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Culinary Diplomacy

Charles Duque ’93 and the Connective Business of Food

For Charles Duque, the food industry is a powerful platform to bridge cultures and shape socioeconomic landscapes around the world. A global food executive for French dairy products, Duque promotes more than butter, cream, and cheese. With a sense of diplomacy woven throughout his life and culinary career, he also champions receptivity to new ideas, proficiency in languages (he speaks four), and cultural exchange. In his current role as Managing Director for the Americas at CNIEL, the French Dairy Interbranch Organization, he impacts every aspect of the dairy industry while serving as an ambassador for French cuisine and using food to forge global connections. 

Duque’s cosmopolitan outlook began early. He grew up in North Bergen, NJ, just across the Hudson River from the cultural melting pot of New York City. Duque’s parents are Colombian and spoke Spanish at home in a dual-culture household. He traveled widely in Mexico, Latin America, and Canada, and studied French in high school, which came naturally to him, to such an extent that during a class trip to France, he began to envision a future there. “I said to myself, ‘one day you'll live here’.” 

Indeed, Duque would move to Paris at the age of 20 and enroll at AUP. While studying international business he also worked at a travel agency, which provided him with broader exposure to the world and ignited an organic relationship with France that continues to serve him. “It allowed me to get to know the different nuances in French society. You don't learn that in school. You have to live it.” After graduation, Duque interned at L’Oréal—the first American to do so. 

With his open mind and palate, and surrounded by France’s renowned cuisine, Duque’s path to a career in food emerged organically. “Food is present in all our lives. It’s something we all need and can appreciate. Living abroad broadened my horizons to taste new flavors and recipes and textures that were foreign to me, and opened my eyes to a whole new cuisine. I’ll eat anything…at least I’ll try it.”  

Duque’s voracious curiosity and strong connection to France manifest in the breadth of his professional experiences. After AUP he returned to New York and worked at the revered house of caviar Petrossian, where his fluency in French facilitated his transition from operations to luxury sales. Subsequently, he opened the US subsidiary of premier French chocolatier Richart in San Francisco, and spearheaded US communications campaigns promoting the French tradition of the apéritif in the US for the food and beverage agency Sopexa. At one point, Duque tried to get out of the food business; as he was passionate about air travel, he spent a short period of time working for Finnair, the Finnish national airline, which led him to embrace yet another culture. He delved into Finnish food (including reindeer and goose), experienced saunas, and took trips to the North Pole to build relationships with tour operators and travel agencies. The food industry, however, would not let him go so easily. Duque made a notable return as the Director of the AgroTech Division at Business France, the French Trade Office. Providing strategic guidance on branding and business development, he helped over 500 French exporters successfully introduce their products to the US market. In this role he also began promoting cheese, and “renewed the tie” that he always wanted to keep with France. In recognition of his work, the French Republic awarded Duque with the Order of Agricultural Merit.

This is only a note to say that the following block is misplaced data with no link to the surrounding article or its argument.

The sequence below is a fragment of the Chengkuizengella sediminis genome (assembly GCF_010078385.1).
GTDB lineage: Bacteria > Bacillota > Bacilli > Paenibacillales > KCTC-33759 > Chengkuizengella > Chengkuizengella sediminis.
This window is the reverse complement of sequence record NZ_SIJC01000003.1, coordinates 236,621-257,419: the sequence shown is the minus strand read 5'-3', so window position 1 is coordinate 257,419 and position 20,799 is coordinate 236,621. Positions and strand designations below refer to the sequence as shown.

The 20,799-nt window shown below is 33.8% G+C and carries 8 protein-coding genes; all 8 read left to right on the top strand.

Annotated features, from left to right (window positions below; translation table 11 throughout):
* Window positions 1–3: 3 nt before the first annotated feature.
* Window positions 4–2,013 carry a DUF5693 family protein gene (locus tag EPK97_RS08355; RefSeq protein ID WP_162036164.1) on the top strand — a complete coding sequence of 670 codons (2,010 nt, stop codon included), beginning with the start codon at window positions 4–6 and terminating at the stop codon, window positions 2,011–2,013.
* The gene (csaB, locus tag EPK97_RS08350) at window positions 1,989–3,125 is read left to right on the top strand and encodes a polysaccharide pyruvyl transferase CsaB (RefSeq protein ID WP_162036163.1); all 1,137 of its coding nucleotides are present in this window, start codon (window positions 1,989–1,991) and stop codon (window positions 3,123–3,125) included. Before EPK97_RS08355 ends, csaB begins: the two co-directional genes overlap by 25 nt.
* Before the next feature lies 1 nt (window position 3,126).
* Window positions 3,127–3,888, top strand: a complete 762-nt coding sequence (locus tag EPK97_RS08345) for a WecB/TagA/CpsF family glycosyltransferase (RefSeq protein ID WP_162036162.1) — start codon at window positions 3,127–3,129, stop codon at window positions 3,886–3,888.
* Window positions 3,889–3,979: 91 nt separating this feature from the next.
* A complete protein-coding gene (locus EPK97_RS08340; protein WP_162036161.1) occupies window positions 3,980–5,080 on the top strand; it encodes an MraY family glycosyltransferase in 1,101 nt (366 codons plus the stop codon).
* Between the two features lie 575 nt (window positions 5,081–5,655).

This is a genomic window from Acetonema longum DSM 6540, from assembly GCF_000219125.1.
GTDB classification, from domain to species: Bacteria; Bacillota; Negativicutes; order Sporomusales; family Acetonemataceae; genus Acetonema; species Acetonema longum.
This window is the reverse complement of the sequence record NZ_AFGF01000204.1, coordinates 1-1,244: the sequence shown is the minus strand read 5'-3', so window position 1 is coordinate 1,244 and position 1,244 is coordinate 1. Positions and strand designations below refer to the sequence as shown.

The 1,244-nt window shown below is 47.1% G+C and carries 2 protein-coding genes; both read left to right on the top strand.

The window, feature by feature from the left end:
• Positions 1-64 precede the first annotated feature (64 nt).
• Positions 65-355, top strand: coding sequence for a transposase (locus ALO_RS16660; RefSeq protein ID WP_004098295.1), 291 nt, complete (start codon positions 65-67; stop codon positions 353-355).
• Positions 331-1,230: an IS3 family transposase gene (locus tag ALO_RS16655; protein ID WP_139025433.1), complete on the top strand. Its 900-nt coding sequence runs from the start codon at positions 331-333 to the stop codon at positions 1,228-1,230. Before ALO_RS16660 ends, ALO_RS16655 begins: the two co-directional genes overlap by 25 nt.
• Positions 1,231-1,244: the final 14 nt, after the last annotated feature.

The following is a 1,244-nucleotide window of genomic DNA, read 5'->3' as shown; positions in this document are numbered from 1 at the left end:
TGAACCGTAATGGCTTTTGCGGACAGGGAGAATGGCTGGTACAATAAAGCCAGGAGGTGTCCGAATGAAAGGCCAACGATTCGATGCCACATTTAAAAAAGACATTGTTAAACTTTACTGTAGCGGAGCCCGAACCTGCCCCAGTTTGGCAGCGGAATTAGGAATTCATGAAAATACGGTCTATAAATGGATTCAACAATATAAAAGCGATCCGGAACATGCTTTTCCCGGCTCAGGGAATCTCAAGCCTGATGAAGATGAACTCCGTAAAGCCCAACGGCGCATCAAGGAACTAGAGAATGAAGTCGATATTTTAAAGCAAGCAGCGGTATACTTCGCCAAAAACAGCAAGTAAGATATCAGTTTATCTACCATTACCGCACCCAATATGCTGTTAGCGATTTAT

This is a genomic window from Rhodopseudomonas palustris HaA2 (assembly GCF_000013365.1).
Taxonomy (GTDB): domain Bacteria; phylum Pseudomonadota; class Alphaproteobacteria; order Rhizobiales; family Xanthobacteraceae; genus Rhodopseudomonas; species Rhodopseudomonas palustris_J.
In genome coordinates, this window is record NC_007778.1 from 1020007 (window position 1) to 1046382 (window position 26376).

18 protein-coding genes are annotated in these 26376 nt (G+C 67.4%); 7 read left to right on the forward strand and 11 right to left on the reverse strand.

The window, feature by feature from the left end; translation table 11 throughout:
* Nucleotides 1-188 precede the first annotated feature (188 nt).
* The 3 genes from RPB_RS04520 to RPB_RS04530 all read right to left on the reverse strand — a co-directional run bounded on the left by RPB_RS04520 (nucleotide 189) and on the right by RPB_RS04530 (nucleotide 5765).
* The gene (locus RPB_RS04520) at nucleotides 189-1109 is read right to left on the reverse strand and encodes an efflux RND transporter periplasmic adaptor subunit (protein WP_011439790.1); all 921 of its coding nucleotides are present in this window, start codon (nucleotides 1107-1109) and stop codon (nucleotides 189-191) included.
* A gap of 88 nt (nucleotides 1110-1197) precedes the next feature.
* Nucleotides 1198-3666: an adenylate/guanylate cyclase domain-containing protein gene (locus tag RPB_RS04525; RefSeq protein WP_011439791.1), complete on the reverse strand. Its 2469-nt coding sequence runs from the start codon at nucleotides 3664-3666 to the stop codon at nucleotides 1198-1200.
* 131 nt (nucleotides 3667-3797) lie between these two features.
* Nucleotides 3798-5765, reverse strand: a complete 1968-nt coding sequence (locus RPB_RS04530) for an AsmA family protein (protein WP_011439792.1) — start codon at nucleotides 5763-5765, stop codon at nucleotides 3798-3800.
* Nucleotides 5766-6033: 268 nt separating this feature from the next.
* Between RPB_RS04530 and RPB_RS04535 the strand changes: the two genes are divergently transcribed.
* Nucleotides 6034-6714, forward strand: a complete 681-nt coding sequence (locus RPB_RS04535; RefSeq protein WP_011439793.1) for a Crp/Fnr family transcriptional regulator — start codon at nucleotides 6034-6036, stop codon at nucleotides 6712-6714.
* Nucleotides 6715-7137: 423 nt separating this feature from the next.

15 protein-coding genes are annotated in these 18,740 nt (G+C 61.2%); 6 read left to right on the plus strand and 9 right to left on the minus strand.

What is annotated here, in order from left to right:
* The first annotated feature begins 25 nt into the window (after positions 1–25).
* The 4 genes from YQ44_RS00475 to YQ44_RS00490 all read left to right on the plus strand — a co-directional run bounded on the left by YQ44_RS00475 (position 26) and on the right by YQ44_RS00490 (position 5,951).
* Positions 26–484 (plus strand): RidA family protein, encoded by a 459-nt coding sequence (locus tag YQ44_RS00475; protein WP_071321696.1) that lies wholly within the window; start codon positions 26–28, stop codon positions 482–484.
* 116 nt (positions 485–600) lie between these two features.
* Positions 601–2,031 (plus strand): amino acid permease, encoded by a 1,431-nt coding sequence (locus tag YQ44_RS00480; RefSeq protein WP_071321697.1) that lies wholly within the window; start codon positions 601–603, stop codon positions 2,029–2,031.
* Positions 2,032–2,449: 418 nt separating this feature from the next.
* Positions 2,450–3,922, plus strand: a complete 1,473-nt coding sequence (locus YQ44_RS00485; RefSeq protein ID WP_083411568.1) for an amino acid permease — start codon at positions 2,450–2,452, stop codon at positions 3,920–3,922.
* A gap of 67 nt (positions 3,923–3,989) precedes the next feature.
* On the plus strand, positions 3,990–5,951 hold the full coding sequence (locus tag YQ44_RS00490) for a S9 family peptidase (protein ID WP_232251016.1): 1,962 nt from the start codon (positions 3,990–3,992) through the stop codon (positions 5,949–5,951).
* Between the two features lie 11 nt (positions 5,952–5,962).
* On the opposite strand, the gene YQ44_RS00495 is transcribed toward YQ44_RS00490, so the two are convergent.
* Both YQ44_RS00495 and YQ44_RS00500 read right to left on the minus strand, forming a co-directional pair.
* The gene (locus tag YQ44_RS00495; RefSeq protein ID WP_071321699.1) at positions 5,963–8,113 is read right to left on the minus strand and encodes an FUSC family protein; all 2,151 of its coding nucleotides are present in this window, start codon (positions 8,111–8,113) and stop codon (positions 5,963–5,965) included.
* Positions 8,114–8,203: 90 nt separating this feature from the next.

Now, at CNIEL, Duque represents the entire French dairy chain, including farmers, cooperatives, and processors, and builds connections to buyers in the US, Canada, and Latin America. All these constituencies have “different expectations of their world,” Duque says, and his sense of diplomacy is key. His constant travel has led him to be able to articulate the nuances of cheese palates around the world: in Colombia, for example, fresh, mild cheeses such as brie and camembert taste exceptionally strong, “and forget about Roquefort,” he adds – though it’s popular in Asia, with its spicier, umami-driven flavors.  

“I'm promoting products that help people earn a livelihood, that come from a good place, that are good for you, that have a story behind them,” says Duque. “Food for me is a great vector for work or to talk about things. It's a convivial way to reach out and to touch people.”